If you’ve flown Cathay Pacific, your personal information could now be in the hands of hackers.
The airline confirmed that about 860,000 passport numbers and 245,000 Hong Kong identity card numbers, along with more than 400 expired credit card numbers are among the data exposed in a breach affecting about 9.4 million customers.
Passenger names, nationalities, dates of birth, telephone numbers, email and physical addresses, and historical travel information were also compromised. No passwords were compromised, according to the airline, which said it is contacting affected Marco Polo Club/Asia Miles members and registered users.
The breach, which took place in March 2018 and was confirmed by investigators in May, was announced on Twitter on Oct. 24, 2018. Twitter users can send a direct message to @cxinfosec for assistance.
“No one’s travel or loyalty profile was accessed in full, no passwords or miles were compromised,” a spokesperson told NerdWallet via Twitter direct message.
The airline says that all credit card numbers obtained were either expired or didn’t have a Card Verification Value, or CVV code, accompanying them, suggesting passengers shouldn’t worry about their credit cards being used by fraudsters. But because Cathay waited so long to announce the breach and because, as of late Oct. 24, 2018, it still wasn’t reported as a notification on the company’s website, Cathay passengers should take every reasonable precaution.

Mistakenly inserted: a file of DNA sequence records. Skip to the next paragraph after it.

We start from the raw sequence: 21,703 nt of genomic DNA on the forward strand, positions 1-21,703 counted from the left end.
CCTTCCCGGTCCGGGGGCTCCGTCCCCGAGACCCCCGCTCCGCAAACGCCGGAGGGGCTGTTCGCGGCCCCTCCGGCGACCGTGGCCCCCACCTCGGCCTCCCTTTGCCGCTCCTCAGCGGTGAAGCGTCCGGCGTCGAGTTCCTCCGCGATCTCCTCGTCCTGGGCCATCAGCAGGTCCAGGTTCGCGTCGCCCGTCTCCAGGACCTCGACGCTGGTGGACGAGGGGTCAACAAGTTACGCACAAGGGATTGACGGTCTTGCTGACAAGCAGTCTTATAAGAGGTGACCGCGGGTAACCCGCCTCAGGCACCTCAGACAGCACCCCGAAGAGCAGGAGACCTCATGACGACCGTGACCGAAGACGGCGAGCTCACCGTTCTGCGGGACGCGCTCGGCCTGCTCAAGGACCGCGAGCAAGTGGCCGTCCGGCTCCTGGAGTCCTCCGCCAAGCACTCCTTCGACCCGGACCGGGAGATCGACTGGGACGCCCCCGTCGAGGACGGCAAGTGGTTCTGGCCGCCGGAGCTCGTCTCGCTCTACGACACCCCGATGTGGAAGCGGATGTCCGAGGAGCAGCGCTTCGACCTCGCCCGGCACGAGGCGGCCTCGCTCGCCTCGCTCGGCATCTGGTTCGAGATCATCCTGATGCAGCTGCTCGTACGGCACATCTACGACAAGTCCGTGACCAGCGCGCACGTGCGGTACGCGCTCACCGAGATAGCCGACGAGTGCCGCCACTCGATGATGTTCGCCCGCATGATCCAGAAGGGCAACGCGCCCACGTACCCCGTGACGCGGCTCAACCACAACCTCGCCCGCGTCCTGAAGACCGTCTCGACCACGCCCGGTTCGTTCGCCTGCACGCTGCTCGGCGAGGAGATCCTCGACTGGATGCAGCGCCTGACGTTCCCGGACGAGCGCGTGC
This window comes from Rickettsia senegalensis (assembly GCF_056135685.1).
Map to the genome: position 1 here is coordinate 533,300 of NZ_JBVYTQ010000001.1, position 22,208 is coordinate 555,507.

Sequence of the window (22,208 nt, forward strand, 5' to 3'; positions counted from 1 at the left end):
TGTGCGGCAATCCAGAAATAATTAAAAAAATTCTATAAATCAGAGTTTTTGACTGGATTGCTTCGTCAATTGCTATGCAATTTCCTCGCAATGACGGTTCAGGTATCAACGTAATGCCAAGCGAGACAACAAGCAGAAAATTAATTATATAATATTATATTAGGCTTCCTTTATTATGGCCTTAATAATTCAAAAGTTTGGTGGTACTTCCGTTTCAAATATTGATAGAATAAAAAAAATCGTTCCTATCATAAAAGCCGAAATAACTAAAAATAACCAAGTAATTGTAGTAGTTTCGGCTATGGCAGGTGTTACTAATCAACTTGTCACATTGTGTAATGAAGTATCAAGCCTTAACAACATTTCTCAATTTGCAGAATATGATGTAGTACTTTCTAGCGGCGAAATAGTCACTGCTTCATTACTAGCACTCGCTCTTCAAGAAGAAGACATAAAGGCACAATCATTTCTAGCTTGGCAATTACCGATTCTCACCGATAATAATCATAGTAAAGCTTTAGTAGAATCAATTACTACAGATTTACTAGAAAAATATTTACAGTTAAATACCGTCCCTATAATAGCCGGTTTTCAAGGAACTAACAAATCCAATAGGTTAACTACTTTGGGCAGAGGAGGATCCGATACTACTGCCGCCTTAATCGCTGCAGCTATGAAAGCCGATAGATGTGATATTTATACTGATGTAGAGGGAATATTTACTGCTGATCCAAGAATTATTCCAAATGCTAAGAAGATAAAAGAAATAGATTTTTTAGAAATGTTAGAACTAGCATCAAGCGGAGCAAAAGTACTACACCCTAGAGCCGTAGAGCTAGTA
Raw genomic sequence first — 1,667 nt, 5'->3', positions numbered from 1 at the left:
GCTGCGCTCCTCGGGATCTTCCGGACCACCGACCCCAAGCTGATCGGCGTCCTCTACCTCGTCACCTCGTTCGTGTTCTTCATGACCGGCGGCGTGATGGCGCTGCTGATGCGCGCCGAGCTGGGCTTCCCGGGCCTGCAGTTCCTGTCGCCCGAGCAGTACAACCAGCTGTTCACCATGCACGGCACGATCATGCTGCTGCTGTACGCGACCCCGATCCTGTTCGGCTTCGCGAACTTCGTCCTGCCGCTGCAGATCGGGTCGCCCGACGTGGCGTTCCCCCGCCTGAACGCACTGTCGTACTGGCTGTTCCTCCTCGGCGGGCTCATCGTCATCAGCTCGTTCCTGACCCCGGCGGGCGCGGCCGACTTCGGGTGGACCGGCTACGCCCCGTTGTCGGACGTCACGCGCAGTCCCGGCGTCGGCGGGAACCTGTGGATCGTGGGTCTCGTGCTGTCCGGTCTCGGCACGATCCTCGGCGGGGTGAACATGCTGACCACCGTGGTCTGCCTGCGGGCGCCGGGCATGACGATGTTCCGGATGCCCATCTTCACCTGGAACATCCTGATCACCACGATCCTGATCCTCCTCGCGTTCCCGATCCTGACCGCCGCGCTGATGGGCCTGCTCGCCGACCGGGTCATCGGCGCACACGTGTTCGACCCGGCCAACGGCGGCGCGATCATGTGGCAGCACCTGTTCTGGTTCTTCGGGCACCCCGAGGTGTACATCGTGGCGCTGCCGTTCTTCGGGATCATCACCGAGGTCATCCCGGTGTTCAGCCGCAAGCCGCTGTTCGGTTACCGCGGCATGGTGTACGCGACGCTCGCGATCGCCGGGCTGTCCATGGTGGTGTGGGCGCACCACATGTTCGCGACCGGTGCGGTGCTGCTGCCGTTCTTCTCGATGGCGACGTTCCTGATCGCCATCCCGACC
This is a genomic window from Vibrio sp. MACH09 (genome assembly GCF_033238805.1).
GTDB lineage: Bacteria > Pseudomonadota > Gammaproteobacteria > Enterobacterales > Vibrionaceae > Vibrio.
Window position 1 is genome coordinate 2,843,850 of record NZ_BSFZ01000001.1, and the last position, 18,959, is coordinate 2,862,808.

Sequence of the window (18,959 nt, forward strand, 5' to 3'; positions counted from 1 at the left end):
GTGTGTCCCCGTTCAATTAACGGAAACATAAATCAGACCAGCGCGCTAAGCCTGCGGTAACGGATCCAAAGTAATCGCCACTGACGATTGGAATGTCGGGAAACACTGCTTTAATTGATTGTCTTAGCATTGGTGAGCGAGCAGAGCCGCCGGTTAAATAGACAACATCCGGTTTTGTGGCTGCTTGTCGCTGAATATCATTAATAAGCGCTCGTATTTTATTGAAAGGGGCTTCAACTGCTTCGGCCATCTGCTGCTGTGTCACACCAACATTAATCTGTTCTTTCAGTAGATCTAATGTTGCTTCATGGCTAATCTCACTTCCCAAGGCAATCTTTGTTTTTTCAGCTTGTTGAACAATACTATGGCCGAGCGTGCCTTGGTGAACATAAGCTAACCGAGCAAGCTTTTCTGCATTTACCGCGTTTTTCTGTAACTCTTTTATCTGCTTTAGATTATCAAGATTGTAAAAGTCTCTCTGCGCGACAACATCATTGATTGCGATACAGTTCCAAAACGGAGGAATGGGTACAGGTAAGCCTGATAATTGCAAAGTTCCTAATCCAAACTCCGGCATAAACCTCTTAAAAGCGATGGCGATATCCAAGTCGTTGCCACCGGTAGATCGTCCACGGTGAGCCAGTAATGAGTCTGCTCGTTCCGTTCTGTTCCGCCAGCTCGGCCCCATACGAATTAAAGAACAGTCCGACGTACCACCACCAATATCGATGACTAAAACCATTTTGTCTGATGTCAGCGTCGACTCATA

If you’ve flown Cathay in recent years and you’re worried you could be affected, here are some steps you can take to protect yourself.
1. Check your credit card statements dating back to March 2018
Scan for unauthorized purchases you may have overlooked the first time you reviewed the statement.
2. Check your credit reports
You can get one free credit report every year from each of the three major reporting agencies using Annual Credit Report. This is a free service that shows you activity associated with your Social Security number. Your credit score is not included. If you want to see your score, it may be offered as a free service by one of your credit card issuers, many of which now offer access to that number as a membership perk.
3. Consider reporting your credit card number as stolen
Call the number on the back of your card or call your bank directly. They’ll walk you through the steps of getting a replacement card with a new number.
4. Consider putting a freeze on your credit
This will prevent hackers from accessing your credit report and using the information to commit fraud. You can also freeze your credit reports with all three bureaus for free.
Planning a trip? Check out these articles for more inspiration and advice:
NerdWallet’s identity theft and cybersecurity guide
Survey: Americans unprepared for another financial data breach
The scariest thing to find on your credit reports